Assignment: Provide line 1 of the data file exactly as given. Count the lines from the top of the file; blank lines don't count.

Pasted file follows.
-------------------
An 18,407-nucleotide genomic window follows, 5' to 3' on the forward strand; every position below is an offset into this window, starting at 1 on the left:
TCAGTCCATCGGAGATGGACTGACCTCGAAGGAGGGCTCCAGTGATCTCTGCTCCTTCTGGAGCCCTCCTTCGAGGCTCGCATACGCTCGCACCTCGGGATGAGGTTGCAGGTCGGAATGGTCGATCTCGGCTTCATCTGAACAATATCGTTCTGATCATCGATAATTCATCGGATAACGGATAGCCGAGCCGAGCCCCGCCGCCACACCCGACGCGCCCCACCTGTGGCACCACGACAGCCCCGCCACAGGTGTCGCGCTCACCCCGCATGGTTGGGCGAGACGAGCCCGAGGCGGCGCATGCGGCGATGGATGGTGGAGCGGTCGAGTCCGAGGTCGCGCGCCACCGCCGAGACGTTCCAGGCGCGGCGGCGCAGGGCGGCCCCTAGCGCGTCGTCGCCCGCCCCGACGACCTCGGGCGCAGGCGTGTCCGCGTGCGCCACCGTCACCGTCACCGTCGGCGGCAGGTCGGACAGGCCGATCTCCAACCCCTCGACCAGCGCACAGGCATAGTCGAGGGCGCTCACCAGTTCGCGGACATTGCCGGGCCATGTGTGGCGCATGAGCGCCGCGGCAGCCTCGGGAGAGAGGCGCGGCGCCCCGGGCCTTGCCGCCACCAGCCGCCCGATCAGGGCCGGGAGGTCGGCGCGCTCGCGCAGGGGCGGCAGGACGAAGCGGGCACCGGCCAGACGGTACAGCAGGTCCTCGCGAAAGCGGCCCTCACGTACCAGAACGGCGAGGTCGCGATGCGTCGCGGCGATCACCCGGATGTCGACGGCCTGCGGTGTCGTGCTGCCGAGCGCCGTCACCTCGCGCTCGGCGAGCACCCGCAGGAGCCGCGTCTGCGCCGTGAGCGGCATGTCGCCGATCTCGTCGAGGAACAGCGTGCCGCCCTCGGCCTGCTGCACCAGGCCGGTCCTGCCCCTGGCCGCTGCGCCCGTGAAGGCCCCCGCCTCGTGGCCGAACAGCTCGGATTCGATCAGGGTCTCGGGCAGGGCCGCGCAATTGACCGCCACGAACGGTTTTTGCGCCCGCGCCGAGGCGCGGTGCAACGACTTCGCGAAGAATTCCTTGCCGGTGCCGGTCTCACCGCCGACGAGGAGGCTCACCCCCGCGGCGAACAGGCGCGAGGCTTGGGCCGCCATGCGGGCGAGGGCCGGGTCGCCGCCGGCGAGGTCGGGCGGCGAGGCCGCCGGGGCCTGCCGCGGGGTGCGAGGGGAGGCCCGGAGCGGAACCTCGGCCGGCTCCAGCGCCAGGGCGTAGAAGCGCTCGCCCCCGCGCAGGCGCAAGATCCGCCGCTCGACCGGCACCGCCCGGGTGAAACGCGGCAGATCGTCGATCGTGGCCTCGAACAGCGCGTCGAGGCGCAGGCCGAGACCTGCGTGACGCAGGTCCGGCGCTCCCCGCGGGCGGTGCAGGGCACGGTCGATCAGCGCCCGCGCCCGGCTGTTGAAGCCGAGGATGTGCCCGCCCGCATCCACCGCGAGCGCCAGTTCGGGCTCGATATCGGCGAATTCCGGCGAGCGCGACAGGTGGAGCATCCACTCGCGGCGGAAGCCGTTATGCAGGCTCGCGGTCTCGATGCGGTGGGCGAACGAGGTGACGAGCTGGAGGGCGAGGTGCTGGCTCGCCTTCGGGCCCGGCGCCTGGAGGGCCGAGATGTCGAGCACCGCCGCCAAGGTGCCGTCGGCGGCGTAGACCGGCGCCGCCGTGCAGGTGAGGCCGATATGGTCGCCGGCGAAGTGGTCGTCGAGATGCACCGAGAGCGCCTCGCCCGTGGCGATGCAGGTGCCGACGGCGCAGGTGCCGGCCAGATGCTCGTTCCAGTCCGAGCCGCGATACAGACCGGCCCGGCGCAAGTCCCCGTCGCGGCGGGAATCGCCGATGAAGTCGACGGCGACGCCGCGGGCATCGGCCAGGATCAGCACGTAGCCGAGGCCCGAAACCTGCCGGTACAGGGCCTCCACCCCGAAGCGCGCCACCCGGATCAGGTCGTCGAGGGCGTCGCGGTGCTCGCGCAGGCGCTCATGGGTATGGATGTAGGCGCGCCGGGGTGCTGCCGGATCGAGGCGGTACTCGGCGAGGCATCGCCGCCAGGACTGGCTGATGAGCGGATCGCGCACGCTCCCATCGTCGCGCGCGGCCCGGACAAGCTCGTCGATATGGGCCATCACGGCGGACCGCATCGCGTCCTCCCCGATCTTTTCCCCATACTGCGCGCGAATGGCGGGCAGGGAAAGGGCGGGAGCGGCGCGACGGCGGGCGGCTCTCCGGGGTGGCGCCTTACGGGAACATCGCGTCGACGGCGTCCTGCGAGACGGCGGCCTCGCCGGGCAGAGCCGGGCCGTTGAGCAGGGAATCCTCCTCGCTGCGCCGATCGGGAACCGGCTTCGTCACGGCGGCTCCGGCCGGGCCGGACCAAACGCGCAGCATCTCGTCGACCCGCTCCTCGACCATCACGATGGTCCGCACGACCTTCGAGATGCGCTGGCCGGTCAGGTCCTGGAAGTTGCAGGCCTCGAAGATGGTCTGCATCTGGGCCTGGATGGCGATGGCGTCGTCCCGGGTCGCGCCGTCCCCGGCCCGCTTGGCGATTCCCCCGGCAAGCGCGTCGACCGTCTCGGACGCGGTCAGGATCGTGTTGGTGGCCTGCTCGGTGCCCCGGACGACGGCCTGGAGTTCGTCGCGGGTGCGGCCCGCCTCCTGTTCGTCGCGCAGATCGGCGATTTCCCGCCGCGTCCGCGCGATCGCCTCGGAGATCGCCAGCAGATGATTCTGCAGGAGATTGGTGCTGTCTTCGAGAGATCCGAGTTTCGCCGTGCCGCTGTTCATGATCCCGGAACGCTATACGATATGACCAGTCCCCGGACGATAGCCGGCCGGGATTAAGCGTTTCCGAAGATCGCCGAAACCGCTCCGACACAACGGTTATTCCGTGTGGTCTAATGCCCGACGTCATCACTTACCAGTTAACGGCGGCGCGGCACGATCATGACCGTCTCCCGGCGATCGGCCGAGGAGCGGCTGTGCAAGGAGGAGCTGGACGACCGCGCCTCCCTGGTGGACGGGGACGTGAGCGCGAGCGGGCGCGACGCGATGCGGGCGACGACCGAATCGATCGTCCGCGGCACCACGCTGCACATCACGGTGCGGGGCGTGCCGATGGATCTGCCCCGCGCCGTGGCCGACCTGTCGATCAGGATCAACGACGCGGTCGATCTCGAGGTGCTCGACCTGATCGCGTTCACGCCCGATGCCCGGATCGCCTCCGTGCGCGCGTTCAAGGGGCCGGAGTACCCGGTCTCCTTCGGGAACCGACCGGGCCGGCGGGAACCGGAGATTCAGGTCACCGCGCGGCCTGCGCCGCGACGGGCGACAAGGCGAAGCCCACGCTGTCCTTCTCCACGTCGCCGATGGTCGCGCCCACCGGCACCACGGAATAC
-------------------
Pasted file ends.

An 18,407-nucleotide genomic window follows, 5' to 3' on the forward strand; every position below is an offset into this window, starting at 1 on the left: